Visas will be available online for about $80 (£65), with no restrictions for unaccompanied women as in the past.

Access to the Muslim cities of Mecca and Medina is restricted. Until now, foreigners travelling to Saudi Arabia have been largely restricted to resident workers and their dependents, business travellers, and Muslim pilgrims who receive special visas to visit holy sites.

The ultra-conservative Muslim kingdom has in recent years relaxed strict social codes, like segregating men and women in public places and requiring women to wear all-covering black robes, or abayas.

Tourism chief Ahmed al-Khateeb told Reuters in an interview ahead of the official announcement that abayas will not be mandatory for women tourists but modest dress is, including at public beaches.

Khateeb said China, Japan, Europe and the United States were among the top outbound targets.

The move is part of de facto ruler Crown Prince Mohammed bin Salman’s ambitious plans to develop new industries to wean the world’s top oil exporter off crude and open up society.

Many of his reforms received international praise, but his image has been tarnished by the murder of journalist Jamal Khashoggi, the arrest of critics including prominent women activists, and a nearly five-year war in Yemen where tens of thousands of people have been killed.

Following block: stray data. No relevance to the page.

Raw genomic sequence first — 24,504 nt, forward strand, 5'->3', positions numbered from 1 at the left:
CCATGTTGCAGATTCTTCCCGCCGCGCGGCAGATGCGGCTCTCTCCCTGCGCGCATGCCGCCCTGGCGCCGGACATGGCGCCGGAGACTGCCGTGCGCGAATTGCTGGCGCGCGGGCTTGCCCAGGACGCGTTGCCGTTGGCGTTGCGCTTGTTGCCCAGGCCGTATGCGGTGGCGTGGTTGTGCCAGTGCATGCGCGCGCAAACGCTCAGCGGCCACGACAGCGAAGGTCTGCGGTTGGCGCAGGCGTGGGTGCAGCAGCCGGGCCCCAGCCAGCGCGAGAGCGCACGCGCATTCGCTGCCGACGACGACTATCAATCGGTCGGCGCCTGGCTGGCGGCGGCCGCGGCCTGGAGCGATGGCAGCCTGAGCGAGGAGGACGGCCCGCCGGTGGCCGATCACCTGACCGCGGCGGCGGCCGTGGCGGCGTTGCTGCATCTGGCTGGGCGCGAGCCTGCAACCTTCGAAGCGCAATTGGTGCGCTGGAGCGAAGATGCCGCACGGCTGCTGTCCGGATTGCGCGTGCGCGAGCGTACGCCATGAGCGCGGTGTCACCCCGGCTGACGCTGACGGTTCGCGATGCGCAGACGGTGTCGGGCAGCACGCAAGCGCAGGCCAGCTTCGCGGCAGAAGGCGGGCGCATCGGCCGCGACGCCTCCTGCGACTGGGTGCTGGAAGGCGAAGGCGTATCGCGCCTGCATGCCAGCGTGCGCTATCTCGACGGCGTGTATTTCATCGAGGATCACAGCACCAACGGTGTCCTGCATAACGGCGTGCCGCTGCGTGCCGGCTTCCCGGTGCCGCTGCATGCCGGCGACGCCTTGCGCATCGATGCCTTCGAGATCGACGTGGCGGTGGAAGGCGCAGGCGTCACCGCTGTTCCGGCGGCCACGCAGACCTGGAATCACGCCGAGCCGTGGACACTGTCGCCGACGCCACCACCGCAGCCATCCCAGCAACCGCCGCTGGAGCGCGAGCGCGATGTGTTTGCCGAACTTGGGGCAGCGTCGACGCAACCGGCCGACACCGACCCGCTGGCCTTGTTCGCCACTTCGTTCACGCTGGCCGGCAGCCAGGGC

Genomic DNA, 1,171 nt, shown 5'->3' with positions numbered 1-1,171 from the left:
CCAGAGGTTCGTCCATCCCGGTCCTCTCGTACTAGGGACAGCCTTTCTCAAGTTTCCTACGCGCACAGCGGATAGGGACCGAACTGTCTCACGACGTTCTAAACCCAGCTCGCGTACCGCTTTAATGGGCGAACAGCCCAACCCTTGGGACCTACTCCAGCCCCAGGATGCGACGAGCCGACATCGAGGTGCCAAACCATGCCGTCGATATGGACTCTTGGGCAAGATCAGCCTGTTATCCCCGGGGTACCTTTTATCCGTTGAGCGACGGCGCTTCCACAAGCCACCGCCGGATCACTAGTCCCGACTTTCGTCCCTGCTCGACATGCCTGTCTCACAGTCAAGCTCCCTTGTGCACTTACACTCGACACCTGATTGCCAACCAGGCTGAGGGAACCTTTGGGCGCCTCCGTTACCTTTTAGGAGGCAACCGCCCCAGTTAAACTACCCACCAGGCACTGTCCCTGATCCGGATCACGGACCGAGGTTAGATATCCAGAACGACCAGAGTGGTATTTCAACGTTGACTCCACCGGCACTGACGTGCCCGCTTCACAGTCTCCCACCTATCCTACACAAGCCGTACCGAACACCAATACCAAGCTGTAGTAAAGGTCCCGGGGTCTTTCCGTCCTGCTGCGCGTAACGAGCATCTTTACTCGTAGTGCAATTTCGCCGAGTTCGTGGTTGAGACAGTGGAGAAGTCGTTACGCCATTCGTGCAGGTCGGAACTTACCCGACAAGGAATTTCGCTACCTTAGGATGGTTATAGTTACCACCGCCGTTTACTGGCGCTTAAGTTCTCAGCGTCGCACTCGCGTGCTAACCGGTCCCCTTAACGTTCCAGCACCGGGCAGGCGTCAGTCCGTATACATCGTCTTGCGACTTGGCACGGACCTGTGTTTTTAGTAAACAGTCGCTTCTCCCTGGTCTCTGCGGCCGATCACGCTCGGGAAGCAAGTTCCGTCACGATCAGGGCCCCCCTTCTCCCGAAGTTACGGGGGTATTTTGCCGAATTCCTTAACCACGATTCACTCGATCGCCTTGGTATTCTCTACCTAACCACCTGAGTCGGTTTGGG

More details, including which countries are eligible, were expected later on Friday. (Reuters)

(Production: Nael Shyouki)

DFA says Filipino crew member of seized oil tanker now released

Robie de Guzman   •   September 27, 2019

MANILA, Philippines – The Department of Foreign Affairs (DFA) on Friday reported that a Filipino sailor was among the crew members of a British-flagged and Swedish-owned tanker released by the government of Iran after weeks of captivity.

The DFA cited a report from the Philippine Embassy in Tehran about the Filipino sailor who works as the vessel’s Second Officer.

“Ambassador to Iran Wilfredo Santos conveyed to Iranian authorities the appreciation of the Philippine Government for releasing the said Filipino crew member, who is the Second Officer of the Stena Impero, and ensuring the safety and well-being of all crew members of the Stena Impero,” the department said in a statement.

The Stena Impero was captured by Iranian forces last July 19 for accusations of violating international maritime rules while it was passing through international water in the strait of Hormuz.  

The vessel was then brought to the Iranian port of Bandar Abbas where it was anchored for more than two months.

In a statement, the management of Stena Impero has confirmed that its vessel has left the Iranian port and is transiting to Dubai for the crew’s disembarkation and medical de-briefing.

“The families of crew members have been informed and the company is currently making arrangements for the repatriation of its valued seafarers at the earliest possible opportunity,” Erik Hanell, president and CEO of Stena Bulk said.